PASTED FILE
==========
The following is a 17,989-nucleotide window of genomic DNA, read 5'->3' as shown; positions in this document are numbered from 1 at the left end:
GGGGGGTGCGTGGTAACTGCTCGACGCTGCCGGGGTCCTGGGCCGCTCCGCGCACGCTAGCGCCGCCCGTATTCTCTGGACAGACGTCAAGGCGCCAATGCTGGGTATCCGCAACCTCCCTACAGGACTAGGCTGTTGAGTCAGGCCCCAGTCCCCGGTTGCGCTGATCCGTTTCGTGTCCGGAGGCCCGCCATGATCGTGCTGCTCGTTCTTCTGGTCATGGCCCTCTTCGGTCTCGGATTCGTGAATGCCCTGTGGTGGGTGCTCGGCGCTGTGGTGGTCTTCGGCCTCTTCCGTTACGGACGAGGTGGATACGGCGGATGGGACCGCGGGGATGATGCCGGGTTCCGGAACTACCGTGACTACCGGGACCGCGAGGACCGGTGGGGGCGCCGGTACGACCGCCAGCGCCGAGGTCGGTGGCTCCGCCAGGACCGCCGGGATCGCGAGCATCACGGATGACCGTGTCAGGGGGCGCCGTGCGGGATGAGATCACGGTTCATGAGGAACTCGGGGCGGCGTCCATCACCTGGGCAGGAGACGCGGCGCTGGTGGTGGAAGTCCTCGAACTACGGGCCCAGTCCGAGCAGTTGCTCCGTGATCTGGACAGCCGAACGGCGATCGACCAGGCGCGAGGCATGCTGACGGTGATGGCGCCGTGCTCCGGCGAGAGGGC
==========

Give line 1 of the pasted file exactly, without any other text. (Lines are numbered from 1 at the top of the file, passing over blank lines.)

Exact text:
The following is a 17,989-nucleotide window of genomic DNA, read 5'->3' as shown; positions in this document are numbered from 1 at the left end: